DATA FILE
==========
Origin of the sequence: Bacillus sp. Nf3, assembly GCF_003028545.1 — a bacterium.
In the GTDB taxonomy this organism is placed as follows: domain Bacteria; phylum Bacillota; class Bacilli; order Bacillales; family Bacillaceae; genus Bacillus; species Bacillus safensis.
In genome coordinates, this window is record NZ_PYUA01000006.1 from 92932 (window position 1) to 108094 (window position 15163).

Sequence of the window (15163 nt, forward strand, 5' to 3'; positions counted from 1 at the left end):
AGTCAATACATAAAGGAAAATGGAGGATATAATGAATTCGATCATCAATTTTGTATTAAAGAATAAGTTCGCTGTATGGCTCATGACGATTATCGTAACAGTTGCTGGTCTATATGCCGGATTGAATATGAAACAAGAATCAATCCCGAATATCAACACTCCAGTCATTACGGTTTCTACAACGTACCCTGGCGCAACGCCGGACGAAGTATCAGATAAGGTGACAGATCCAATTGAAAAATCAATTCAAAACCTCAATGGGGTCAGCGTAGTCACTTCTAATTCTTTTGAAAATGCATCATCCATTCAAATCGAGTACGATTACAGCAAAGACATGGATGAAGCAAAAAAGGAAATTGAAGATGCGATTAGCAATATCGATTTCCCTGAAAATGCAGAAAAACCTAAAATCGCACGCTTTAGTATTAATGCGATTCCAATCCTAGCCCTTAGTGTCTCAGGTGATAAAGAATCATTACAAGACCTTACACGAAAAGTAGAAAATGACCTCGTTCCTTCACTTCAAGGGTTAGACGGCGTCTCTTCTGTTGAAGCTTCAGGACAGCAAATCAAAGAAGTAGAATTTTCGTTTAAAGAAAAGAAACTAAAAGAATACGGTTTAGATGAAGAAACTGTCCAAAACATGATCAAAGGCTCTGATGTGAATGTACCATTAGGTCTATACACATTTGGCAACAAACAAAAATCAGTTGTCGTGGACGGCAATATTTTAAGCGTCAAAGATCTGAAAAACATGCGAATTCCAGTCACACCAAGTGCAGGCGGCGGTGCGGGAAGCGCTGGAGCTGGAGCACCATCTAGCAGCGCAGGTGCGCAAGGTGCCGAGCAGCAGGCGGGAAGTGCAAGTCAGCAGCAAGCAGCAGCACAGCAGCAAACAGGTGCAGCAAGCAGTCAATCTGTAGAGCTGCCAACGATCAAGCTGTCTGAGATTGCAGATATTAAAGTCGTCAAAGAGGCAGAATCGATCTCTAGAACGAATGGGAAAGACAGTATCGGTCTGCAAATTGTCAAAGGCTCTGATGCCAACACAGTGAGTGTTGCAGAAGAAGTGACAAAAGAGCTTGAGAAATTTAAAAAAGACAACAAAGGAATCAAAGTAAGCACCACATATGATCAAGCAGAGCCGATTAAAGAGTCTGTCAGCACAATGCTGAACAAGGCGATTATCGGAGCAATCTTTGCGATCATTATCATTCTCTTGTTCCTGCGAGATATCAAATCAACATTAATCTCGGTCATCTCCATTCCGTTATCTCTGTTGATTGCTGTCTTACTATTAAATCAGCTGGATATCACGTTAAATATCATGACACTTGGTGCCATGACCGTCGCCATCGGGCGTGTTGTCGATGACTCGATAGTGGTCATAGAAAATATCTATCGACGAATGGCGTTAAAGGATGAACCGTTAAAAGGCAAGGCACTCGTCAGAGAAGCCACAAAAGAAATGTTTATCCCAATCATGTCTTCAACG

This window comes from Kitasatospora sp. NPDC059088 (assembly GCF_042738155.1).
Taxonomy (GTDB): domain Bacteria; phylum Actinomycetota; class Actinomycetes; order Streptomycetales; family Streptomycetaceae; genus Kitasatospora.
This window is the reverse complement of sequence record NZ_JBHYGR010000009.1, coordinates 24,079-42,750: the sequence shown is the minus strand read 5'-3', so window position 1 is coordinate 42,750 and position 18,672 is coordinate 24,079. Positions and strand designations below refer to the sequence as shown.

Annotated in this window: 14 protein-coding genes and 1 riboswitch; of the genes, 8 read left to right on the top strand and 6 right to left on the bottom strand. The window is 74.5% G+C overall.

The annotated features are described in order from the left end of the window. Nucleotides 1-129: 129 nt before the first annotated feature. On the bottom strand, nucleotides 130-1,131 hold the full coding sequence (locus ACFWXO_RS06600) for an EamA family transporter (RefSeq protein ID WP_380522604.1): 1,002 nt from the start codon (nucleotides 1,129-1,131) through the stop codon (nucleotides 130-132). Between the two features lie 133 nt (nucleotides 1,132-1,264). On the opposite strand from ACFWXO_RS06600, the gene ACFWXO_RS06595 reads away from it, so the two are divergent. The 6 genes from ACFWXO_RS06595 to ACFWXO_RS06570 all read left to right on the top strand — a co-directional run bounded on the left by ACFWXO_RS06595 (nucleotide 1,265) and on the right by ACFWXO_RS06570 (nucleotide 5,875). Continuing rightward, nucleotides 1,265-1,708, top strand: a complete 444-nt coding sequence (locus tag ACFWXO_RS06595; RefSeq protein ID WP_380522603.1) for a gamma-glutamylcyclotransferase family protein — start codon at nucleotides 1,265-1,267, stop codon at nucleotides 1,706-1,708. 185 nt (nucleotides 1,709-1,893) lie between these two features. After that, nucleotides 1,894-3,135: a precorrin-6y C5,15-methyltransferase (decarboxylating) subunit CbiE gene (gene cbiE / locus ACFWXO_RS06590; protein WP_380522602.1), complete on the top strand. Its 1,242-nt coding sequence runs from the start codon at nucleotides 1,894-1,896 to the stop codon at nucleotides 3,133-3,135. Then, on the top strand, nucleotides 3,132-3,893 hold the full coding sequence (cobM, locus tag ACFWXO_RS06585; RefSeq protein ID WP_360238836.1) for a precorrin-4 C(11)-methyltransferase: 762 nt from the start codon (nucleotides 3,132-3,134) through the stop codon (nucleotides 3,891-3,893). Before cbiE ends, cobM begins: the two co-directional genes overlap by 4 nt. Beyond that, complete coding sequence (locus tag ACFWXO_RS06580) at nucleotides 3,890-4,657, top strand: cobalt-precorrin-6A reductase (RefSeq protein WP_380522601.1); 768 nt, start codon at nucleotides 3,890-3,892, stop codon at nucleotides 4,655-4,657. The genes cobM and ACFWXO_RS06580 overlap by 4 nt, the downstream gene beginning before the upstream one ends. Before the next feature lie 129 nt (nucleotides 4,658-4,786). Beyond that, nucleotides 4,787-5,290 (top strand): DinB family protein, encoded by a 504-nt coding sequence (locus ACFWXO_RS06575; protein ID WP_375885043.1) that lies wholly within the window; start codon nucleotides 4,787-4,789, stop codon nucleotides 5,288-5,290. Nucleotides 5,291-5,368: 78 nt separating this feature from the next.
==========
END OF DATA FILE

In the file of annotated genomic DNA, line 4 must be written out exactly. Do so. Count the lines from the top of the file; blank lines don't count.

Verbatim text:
Sequence of the window (15163 nt, forward strand, 5' to 3'; positions counted from 1 at the left end):